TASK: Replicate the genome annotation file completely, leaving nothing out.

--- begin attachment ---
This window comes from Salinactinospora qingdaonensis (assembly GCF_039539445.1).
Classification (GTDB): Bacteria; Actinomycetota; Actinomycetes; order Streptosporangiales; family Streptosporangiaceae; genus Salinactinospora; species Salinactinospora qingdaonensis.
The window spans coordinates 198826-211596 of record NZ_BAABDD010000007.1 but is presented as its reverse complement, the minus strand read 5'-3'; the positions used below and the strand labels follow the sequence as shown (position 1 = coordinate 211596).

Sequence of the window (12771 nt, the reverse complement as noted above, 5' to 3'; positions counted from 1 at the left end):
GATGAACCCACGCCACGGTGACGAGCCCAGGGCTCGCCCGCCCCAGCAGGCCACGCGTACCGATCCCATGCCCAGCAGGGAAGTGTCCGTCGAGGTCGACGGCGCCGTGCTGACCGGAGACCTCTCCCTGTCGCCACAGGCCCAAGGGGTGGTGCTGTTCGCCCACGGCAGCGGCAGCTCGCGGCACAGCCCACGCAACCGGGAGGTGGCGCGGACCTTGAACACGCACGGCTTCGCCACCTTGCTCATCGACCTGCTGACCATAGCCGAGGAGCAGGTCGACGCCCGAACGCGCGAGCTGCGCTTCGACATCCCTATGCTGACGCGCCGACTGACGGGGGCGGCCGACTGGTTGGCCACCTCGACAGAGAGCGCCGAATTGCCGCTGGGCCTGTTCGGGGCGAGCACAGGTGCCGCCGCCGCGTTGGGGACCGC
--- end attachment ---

This window comes from Salinactinospora qingdaonensis (assembly GCF_039539445.1).
Classification (GTDB): Bacteria; Actinomycetota; Actinomycetes; order Streptosporangiales; family Streptosporangiaceae; genus Salinactinospora; species Salinactinospora qingdaonensis.
The window spans coordinates 198826-211596 of record NZ_BAABDD010000007.1 but is presented as its reverse complement, the minus strand read 5'-3'; the positions used below and the strand labels follow the sequence as shown (position 1 = coordinate 211596).

Sequence of the window (12771 nt, the reverse complement as noted above, 5' to 3'; positions counted from 1 at the left end):
GATGAACCCACGCCACGGTGACGAGCCCAGGGCTCGCCCGCCCCAGCAGGCCACGCGTACCGATCCCATGCCCAGCAGGGAAGTGTCCGTCGAGGTCGACGGCGCCGTGCTGACCGGAGACCTCTCCCTGTCGCCACAGGCCCAAGGGGTGGTGCTGTTCGCCCACGGCAGCGGCAGCTCGCGGCACAGCCCACGCAACCGGGAGGTGGCGCGGACCTTGAACACGCACGGCTTCGCCACCTTGCTCATCGACCTGCTGACCATAGCCGAGGAGCAGGTCGACGCCCGAACGCGCGAGCTGCGCTTCGACATCCCTATGCTGACGCGCCGACTGACGGGGGCGGCCGACTGGTTGGCCACCTCGACAGAGAGCGCCGAATTGCCGCTGGGCCTGTTCGGGGCGAGCACAGGTGCCGCCGCCGCGTTGGGGACCGC